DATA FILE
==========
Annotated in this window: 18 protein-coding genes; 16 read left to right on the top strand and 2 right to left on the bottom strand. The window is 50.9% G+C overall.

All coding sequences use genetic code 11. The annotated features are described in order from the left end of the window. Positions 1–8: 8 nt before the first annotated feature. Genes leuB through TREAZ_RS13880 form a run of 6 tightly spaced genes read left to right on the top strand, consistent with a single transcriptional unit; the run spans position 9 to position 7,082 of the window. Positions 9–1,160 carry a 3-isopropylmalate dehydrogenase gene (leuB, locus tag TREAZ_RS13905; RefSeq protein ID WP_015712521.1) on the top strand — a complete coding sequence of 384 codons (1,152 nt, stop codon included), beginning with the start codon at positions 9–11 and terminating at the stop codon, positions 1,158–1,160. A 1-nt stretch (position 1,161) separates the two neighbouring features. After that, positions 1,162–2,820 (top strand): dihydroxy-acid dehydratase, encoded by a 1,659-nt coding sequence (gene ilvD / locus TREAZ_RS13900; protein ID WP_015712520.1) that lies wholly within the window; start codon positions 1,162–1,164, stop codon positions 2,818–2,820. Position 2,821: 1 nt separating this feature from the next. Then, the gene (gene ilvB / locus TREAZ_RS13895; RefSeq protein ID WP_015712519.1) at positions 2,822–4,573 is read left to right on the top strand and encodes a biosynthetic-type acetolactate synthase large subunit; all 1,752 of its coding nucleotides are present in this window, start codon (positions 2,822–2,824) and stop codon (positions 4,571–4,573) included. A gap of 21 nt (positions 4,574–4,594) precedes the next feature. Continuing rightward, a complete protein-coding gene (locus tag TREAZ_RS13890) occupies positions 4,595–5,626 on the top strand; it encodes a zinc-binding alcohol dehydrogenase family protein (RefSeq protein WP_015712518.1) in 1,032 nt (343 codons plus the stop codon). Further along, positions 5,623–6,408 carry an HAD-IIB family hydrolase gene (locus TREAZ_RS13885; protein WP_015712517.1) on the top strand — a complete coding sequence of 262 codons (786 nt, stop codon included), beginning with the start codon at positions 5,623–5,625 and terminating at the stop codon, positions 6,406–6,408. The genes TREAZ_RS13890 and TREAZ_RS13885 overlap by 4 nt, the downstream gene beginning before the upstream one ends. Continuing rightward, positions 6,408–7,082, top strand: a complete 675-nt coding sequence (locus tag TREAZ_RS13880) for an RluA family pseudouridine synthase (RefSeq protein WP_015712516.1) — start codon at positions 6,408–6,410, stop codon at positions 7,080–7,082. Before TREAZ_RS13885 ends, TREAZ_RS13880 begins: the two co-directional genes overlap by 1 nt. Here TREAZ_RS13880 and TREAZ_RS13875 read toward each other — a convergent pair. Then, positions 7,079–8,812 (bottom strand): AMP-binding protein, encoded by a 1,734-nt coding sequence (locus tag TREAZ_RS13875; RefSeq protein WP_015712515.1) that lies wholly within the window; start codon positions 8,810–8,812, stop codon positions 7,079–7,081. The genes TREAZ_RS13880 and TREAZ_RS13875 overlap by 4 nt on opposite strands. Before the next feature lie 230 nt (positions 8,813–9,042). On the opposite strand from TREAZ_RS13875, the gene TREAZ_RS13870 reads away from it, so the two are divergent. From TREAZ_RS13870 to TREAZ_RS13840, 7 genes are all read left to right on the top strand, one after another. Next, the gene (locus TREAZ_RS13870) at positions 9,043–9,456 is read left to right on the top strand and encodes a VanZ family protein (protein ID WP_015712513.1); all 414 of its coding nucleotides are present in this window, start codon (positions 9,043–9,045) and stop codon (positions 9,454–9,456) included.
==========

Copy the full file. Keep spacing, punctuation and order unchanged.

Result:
Annotated in this window: 18 protein-coding genes; 16 read left to right on the top strand and 2 right to left on the bottom strand. The window is 50.9% G+C overall.

All coding sequences use genetic code 11. The annotated features are described in order from the left end of the window. Positions 1–8: 8 nt before the first annotated feature. Genes leuB through TREAZ_RS13880 form a run of 6 tightly spaced genes read left to right on the top strand, consistent with a single transcriptional unit; the run spans position 9 to position 7,082 of the window. Positions 9–1,160 carry a 3-isopropylmalate dehydrogenase gene (leuB, locus tag TREAZ_RS13905; RefSeq protein ID WP_015712521.1) on the top strand — a complete coding sequence of 384 codons (1,152 nt, stop codon included), beginning with the start codon at positions 9–11 and terminating at the stop codon, positions 1,158–1,160. A 1-nt stretch (position 1,161) separates the two neighbouring features. After that, positions 1,162–2,820 (top strand): dihydroxy-acid dehydratase, encoded by a 1,659-nt coding sequence (gene ilvD / locus TREAZ_RS13900; protein ID WP_015712520.1) that lies wholly within the window; start codon positions 1,162–1,164, stop codon positions 2,818–2,820. Position 2,821: 1 nt separating this feature from the next. Then, the gene (gene ilvB / locus TREAZ_RS13895; RefSeq protein ID WP_015712519.1) at positions 2,822–4,573 is read left to right on the top strand and encodes a biosynthetic-type acetolactate synthase large subunit; all 1,752 of its coding nucleotides are present in this window, start codon (positions 2,822–2,824) and stop codon (positions 4,571–4,573) included. A gap of 21 nt (positions 4,574–4,594) precedes the next feature. Continuing rightward, a complete protein-coding gene (locus tag TREAZ_RS13890) occupies positions 4,595–5,626 on the top strand; it encodes a zinc-binding alcohol dehydrogenase family protein (RefSeq protein WP_015712518.1) in 1,032 nt (343 codons plus the stop codon). Further along, positions 5,623–6,408 carry an HAD-IIB family hydrolase gene (locus TREAZ_RS13885; protein WP_015712517.1) on the top strand — a complete coding sequence of 262 codons (786 nt, stop codon included), beginning with the start codon at positions 5,623–5,625 and terminating at the stop codon, positions 6,406–6,408. The genes TREAZ_RS13890 and TREAZ_RS13885 overlap by 4 nt, the downstream gene beginning before the upstream one ends. Continuing rightward, positions 6,408–7,082, top strand: a complete 675-nt coding sequence (locus tag TREAZ_RS13880) for an RluA family pseudouridine synthase (RefSeq protein WP_015712516.1) — start codon at positions 6,408–6,410, stop codon at positions 7,080–7,082. Before TREAZ_RS13885 ends, TREAZ_RS13880 begins: the two co-directional genes overlap by 1 nt. Here TREAZ_RS13880 and TREAZ_RS13875 read toward each other — a convergent pair. Then, positions 7,079–8,812 (bottom strand): AMP-binding protein, encoded by a 1,734-nt coding sequence (locus tag TREAZ_RS13875; RefSeq protein WP_015712515.1) that lies wholly within the window; start codon positions 8,810–8,812, stop codon positions 7,079–7,081. The genes TREAZ_RS13880 and TREAZ_RS13875 overlap by 4 nt on opposite strands. Before the next feature lie 230 nt (positions 8,813–9,042). On the opposite strand from TREAZ_RS13875, the gene TREAZ_RS13870 reads away from it, so the two are divergent. From TREAZ_RS13870 to TREAZ_RS13840, 7 genes are all read left to right on the top strand, one after another. Next, the gene (locus TREAZ_RS13870) at positions 9,043–9,456 is read left to right on the top strand and encodes a VanZ family protein (protein ID WP_015712513.1); all 414 of its coding nucleotides are present in this window, start codon (positions 9,043–9,045) and stop codon (positions 9,454–9,456) included.